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CAA News Today

News from the Art and Academic Worlds

posted by Christopher Howard — Aug 21, 2013

Each week CAA News publishes summaries of eight articles, published around the web, that CAA members may find interesting and useful in their professional and creative lives.

Almanac of Higher Education 2013

The Chronicle of Higher Education takes the measure of higher education in its 2013–14 almanac, an annual compendium of data on colleges regarding the profession, students, diversity, finance, technology, and international issues. This year’s almanac features many new tables and charts along with the familiar ones. (Read more in the Chronicle of Higher Education.)

A Guide to the Web’s Growing Set of Free Image Collections

The J. Paul Getty Trust has launched its Open Content Program, making more than 4,600 high-quality images of artwork available for free online. Though works by van Gogh, Rembrandt, and Dürer had already fallen into the public domain, the Getty’s program makes their digital reproductions much easier to use. The Getty is not the first museum to put so many images online this year. The Atlantic has listed the museums and research institutions that have large, high-quality, free-to-use collections of historically or aesthetically notable images online. (Read more in the Atlantic).

Help Desk: Pressure to Review

I’m a new arts administrator and live in a midsized city. I started writing art reviews last year and now feel pressure to write about my artist friends’ work. It’s not like they are asking me directly, but hints have been dropped. I have no problem reviewing work that I think is good; the problem is that I like some people very much but don’t think their work is that great. How do I avoid reviewing work I don’t like without losing my friends? (Read more in Daily Serving.)

Christie’s Appraisal Will Reveal Value of Detroit Institute of Arts’ Collection

Art museums treat estimated values of their art like state secrets. In fact, major museums such as the Detroit Institute of Arts don’t even know precisely what all of their multi-million-dollar treasures are worth. When officials from the New York–based auction house Christie’s finish formally appraising city-owned works in Detroit this fall, the results will open an unprecedented public window into the market value of thousands of artworks at a top American museum. (Read more in the Detroit Free Press.)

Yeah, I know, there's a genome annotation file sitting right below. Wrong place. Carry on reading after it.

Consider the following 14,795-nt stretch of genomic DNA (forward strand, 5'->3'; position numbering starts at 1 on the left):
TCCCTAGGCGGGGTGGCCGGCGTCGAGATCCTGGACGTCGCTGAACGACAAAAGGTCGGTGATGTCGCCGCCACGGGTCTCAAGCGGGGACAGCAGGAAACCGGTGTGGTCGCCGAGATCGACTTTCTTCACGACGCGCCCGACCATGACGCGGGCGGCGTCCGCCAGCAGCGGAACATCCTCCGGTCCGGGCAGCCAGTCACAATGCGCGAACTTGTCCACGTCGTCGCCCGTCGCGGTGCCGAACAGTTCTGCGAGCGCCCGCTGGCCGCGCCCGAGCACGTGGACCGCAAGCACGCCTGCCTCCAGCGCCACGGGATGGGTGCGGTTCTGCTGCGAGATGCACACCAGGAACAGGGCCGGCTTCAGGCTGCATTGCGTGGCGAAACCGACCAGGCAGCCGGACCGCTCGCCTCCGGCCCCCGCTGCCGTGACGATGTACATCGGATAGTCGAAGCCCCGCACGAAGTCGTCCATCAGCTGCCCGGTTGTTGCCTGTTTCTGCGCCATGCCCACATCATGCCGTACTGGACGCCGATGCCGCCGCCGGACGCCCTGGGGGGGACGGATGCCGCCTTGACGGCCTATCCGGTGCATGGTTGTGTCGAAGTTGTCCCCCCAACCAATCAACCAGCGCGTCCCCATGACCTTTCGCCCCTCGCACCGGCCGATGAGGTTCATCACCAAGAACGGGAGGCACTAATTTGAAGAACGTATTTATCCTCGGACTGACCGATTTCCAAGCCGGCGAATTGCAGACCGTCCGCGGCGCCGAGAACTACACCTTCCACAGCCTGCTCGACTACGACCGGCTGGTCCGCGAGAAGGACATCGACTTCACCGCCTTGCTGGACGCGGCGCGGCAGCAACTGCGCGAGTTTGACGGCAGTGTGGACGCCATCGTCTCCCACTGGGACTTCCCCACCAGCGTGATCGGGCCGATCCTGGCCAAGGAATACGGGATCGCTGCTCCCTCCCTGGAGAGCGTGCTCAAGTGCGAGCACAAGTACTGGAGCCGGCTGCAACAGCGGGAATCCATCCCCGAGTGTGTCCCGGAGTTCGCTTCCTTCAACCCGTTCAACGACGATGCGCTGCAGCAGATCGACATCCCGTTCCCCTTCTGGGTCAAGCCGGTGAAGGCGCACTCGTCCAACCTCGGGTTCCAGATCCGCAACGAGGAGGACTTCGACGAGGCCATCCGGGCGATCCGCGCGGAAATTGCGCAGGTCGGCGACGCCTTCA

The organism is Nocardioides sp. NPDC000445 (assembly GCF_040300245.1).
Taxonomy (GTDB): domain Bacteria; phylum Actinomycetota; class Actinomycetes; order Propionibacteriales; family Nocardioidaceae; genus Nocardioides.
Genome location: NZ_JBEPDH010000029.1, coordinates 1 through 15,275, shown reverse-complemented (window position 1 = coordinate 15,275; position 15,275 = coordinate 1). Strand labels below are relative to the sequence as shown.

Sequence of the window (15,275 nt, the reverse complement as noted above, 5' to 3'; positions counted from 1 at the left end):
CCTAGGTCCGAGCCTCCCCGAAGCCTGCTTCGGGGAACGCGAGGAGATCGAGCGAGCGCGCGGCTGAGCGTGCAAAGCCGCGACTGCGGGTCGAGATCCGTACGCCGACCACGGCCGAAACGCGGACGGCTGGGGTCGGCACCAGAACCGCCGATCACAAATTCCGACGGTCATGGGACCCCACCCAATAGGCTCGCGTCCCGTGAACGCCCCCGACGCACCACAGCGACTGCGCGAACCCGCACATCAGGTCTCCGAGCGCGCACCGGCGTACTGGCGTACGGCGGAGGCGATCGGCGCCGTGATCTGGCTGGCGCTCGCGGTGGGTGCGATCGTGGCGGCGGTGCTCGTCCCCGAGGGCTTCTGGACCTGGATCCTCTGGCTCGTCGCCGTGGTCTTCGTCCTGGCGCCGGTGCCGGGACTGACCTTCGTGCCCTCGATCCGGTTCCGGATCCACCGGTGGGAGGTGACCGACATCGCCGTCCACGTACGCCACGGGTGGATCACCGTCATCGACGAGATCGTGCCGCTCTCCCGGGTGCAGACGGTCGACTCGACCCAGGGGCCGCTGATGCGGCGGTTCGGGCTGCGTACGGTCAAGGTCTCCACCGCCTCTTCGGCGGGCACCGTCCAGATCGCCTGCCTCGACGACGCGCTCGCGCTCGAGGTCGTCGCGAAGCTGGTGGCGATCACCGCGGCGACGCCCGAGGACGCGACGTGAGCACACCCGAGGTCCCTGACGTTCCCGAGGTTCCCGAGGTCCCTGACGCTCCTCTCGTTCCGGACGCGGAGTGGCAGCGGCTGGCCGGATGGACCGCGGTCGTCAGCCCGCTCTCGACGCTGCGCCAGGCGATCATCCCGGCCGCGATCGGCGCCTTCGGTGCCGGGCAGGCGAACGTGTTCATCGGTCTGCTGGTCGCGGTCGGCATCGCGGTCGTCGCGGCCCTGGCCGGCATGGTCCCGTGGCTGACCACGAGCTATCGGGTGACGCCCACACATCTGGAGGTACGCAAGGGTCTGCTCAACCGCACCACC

Feminist Anti-MOOC

At first glance, “Feminism and Technology” sounds like another massive open online open course (MOOC) that would involve video components and be available online to anyone, with no charge. But don’t look for this course in any MOOC catalogue. “Feminism and Technology” is taking a few MOOC elements but then changing them in ways consistent with feminist pedagogy to create a distributed open collaborative course (DOCC). (Read more from Inside Higher Ed.)

More Smiles? More Money

Last November, the artist Martha Rosler had her first solo exhibition at the Museum of Modern Art, an installation and performance piece called Meta-Monumental Garage Sale. It was, in fact, an enormous garage sale, with heaps of toys, furniture, clothes, and crockery arranged on a tidy maze of racks and tables winding through the museum’s main atrium. The show continued a project Rosler began in 1973 with Monumental Garage Sale, a performance she staged as a graduate student at UC San Diego and later re-created in museums all over the world. Like its predecessors, Meta-Monumental Garage Sale was a meditation on value. (Read more from N+1.)

Jasper Johns’s Assistant Charged with Stealing the Artist’s Work

In the twenty-seven years that James Meyer worked for Jasper Johns, the assistant answered the artist’s phone, stretched his canvases, bought his paintbrushes, and even drew lines on his canvases. Meyer was recently arrested for stealing at least twenty-two works from his employer and selling them through an unnamed New York gallery for $6.5 million, falsely telling the dealer and buyers that Johns had given them to him as presents and that they would be in the official catalogue raisonné. (Read more in New York Times.)

Pre-Raphaelite Mural Discovered in William Morris’s Red House

It began as an attempt to restore one blurry image that had been hidden for a century behind a large built-in wardrobe on William Morris’s bedroom wall. Months later, the painstaking removal of layers of paint and wallpaper revealed that an entire wall at the artist and craftsman’s first married home was painted by his young friends who would become world-famous Pre-Raphaelite artists. (Read more in the Guardian.)

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